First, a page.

Eka mu Uganda, maama waffe afumba emmere yonna. Naye, ekiro ekikeesa ssekukkulu, maama waffe yamala ne atukkiriza okufumba ekyemisana. Kubanga tetumannyi kufumba ebijjulo bingi, twalonda wo kufumba macaroon ne enva z’ennyannya. Maama waffe yalekera ennyannya, obutungulu, ne katungulukyumu era yagenda kukola ebilala. Twafumba ne tukuba kifanaanyi kya ekijjulo nolwekyo yasobola kulaba bwe yakomawo. Nga twali tumala okulya ekyemisana, twawulira ddoboozi lya gate. Twatunulida ku ssowaani nga njereere era twalaba nga tetwafumba emmere emala. Twawulira nga tuswadde ne nga tuli bakodo. Tuli ba mukisa maama waffe ategeera nnyo nti era tuli baana!
Matthew’s English translation:
At home in Uganda, our mother cooked all the food. But, on Christmas Eve, our mother finally allowed us to cook lunch. Because we don’t know how to cook many meals, we decided to cook pasta and tomato sauce. Our mother left the tomatoes, garlic, and onions and left to do errands. We cooked and took a picture of the meal so she could see when she returned. While we finished eating lunch, we heard the sound of the gate. We stared at our empty plates and saw we did not cook enough food. We felt selfish and ashamed. We are lucky our mother understands that we are children.
As a cross-cultural exchange, we planned as a group to cook an “American” meal for 20 people as a group all week, which included buying all our ingredients in local language at the market as part of our training. We got five chickens from our host mother’s chicken farm and got a big surprise when they were delivered still alive! Matthew killed the fourth chicken and simultaneously succeeded yet failed miserably. Matthew mimicked the Ugandan who killed the first three, which included holding the knife in his left hand (Matthew is right-handed). The Ugandan had made it look easy! Matthew shut his eyes and sloppily sawed with a less-than-sharp knife while our veteran chicken-killing friend lost it laughing watching Matthew.
Christmas Gifts on the Second Day of the New Year
Matthew’s father’s party crackers arrived shortly after the New Year and we shared all eight with our eight fellow language learners. They loved their crowns, riddles, and various small metallic trinkets. We brought the M&Ms home to share with our host mother who said she hadn’t had them in ages. How we missed the taste of sweet, American, artificial food coloring! We carried the M&Ms in a paper towel to class and were amazed when we’d finished at the multicolored Rorschach inkblot they left behind. Later, we received another package from Matthew’s father containing a hearty supply of dried seaweed snacks. These care packages illustrated Matthew’s father’s criteria for gifts, some of which we’ve managed to identify:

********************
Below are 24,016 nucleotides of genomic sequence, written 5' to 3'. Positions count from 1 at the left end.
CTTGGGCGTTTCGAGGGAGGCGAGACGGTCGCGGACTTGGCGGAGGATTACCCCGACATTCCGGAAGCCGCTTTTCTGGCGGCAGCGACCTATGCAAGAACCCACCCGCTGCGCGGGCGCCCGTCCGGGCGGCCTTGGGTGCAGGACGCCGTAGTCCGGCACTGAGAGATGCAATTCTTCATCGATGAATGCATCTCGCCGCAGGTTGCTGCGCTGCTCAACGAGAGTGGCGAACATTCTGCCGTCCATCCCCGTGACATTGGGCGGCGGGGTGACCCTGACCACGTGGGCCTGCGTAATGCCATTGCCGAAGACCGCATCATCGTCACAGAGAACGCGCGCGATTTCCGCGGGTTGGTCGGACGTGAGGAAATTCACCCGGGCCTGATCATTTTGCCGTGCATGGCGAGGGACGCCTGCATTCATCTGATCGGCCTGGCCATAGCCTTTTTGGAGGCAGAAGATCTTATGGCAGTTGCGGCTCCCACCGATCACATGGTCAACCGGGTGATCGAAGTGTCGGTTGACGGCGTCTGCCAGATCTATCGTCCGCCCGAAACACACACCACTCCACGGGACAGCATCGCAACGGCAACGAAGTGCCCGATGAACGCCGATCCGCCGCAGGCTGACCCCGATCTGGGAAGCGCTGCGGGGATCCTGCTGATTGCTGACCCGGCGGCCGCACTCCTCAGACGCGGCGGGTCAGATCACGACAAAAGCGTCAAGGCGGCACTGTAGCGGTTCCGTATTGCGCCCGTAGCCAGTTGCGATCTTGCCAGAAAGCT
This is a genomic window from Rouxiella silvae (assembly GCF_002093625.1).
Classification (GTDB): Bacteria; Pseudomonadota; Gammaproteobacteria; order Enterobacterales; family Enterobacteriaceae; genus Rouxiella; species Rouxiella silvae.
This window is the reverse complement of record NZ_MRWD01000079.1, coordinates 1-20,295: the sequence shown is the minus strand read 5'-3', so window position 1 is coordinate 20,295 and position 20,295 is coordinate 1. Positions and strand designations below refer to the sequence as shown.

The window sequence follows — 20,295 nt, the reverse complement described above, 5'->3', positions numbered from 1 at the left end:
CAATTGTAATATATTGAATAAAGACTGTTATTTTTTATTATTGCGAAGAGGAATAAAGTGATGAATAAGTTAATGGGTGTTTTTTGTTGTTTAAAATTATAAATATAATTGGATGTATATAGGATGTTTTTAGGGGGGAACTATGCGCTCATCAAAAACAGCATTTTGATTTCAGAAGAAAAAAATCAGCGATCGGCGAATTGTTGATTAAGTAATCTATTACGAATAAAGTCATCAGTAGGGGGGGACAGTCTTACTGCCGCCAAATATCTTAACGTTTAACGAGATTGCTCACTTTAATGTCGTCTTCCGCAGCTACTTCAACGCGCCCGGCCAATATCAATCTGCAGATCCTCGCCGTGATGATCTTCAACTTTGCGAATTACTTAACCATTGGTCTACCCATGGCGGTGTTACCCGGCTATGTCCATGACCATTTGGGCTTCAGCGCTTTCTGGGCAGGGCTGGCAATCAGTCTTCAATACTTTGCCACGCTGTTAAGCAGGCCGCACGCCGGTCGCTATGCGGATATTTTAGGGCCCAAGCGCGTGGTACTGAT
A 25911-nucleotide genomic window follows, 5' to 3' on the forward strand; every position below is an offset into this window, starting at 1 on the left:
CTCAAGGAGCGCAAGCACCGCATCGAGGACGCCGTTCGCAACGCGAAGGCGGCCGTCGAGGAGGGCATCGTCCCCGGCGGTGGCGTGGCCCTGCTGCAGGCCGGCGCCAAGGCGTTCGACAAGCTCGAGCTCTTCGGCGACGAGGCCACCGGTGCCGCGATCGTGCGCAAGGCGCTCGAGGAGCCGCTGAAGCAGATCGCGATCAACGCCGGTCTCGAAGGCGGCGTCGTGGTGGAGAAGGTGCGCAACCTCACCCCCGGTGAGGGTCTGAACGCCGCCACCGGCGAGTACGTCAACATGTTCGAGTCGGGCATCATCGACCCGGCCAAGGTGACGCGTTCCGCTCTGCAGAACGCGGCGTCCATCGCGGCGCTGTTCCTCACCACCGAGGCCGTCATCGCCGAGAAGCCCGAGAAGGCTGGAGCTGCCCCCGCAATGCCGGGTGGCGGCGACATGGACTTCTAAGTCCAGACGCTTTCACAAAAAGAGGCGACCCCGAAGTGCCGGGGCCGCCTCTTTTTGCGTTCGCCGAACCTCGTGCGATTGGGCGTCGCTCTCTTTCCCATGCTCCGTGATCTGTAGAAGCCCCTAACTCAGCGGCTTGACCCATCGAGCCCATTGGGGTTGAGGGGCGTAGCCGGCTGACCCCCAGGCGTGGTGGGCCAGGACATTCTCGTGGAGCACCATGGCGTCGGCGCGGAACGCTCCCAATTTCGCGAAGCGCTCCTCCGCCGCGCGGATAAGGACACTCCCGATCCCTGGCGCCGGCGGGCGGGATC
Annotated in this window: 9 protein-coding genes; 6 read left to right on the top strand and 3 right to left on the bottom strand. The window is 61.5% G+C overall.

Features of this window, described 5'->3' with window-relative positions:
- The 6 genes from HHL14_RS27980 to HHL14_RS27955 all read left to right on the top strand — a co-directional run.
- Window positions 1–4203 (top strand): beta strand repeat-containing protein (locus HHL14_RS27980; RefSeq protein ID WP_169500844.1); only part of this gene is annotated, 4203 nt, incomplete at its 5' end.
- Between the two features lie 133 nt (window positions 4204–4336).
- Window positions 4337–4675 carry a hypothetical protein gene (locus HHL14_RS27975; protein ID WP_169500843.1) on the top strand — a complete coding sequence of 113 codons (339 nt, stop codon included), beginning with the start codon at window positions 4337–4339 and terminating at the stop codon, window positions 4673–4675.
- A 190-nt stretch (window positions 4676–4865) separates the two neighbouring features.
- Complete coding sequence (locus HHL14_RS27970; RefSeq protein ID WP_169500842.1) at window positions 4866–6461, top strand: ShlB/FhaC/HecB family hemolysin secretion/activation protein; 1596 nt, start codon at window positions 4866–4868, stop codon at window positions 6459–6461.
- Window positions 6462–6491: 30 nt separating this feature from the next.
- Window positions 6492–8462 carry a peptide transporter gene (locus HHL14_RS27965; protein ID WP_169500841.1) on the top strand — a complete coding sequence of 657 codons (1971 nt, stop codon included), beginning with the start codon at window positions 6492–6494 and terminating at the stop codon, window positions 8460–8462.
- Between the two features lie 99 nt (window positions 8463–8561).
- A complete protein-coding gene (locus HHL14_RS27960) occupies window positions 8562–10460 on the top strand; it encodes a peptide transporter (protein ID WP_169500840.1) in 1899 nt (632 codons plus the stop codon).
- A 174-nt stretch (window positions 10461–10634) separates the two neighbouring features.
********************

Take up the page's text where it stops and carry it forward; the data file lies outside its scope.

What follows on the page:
- Reminder that material things don’t matter
- Funny or random
Language Proficiency Interview (LPI)
All Peace Corps volunteers are required to meet a minimum standard of language proficiency called “Intermediate Low.” The oral examination that determines our proficiency is called the “Language Proficiency Interview.” As the name suggests, the LPI is an in-person conversation (tape-recorded) in the local-language (for us, Luganda), and the complexity of the conversation is directed by the language learner (can last anywhere from 5-30 minutes). The “interview” is supposed to replicate a casual conversation, so if the language learner discusses something like politics, then that is where the conversation goes. Toward the middle of the conversation, the language learner is presented with a scenario written in English. These scenarios vary from shopping in the market, ordering in a restaurant, meeting a member of your community for the first time, etc.